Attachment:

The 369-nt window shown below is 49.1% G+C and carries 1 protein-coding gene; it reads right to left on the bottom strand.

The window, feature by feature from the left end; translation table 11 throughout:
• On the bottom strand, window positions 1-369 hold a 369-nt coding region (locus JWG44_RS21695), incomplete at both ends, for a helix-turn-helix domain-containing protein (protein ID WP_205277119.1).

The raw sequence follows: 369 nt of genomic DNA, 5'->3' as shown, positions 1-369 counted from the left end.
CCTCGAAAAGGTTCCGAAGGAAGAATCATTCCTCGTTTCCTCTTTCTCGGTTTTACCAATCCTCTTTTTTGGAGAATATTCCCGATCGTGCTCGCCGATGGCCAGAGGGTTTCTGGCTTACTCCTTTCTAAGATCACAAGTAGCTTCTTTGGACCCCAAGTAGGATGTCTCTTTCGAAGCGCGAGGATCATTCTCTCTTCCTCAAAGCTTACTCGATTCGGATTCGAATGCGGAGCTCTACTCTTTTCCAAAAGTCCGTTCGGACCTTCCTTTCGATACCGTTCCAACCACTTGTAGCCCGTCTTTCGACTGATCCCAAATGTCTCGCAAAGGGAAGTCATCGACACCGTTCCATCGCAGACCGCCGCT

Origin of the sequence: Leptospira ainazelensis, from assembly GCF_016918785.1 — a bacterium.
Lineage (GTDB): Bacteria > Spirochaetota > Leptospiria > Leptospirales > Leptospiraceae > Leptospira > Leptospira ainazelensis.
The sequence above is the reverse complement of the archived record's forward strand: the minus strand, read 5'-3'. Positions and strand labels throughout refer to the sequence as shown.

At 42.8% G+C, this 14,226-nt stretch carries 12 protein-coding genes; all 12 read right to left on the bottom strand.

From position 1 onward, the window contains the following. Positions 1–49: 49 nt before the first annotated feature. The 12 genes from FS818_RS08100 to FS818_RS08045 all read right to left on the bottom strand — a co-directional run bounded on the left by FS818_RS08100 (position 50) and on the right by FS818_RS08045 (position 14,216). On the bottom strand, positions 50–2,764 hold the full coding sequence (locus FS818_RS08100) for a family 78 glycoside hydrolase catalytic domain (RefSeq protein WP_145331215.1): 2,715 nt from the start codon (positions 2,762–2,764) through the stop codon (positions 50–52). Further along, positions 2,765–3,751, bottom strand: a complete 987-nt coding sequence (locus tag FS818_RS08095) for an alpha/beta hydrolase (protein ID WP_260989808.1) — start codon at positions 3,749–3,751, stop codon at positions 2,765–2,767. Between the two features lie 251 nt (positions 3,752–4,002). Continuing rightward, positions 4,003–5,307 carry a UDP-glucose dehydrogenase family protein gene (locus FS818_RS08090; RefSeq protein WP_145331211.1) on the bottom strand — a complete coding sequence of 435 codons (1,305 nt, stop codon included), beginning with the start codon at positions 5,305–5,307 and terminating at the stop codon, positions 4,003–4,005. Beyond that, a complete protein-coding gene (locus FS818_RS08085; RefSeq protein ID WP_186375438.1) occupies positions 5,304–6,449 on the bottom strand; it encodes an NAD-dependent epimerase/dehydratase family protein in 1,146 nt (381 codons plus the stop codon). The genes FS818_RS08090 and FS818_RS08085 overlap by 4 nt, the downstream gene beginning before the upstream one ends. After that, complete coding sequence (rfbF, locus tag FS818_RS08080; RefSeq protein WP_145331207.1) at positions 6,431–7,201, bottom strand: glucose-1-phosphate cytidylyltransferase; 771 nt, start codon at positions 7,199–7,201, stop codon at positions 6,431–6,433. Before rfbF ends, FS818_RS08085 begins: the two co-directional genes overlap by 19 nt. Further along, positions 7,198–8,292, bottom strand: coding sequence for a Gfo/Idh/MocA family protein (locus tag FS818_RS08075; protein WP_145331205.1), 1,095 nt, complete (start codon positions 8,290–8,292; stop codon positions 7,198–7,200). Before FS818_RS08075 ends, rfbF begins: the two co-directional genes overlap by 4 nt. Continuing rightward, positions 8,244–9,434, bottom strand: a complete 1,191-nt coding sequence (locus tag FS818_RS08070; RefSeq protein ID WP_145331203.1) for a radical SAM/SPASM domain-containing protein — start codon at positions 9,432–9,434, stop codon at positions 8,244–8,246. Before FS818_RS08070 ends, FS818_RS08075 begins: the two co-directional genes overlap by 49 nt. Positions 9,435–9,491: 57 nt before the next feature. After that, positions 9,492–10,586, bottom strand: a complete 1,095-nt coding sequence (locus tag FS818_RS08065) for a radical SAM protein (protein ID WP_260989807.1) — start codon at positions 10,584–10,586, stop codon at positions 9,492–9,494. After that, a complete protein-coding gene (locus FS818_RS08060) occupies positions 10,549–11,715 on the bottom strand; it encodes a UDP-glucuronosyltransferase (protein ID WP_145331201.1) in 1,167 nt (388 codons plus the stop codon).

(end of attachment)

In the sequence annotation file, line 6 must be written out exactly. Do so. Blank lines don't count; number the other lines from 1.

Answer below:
Origin of the sequence: Leptospira ainazelensis, from assembly GCF_016918785.1 — a bacterium.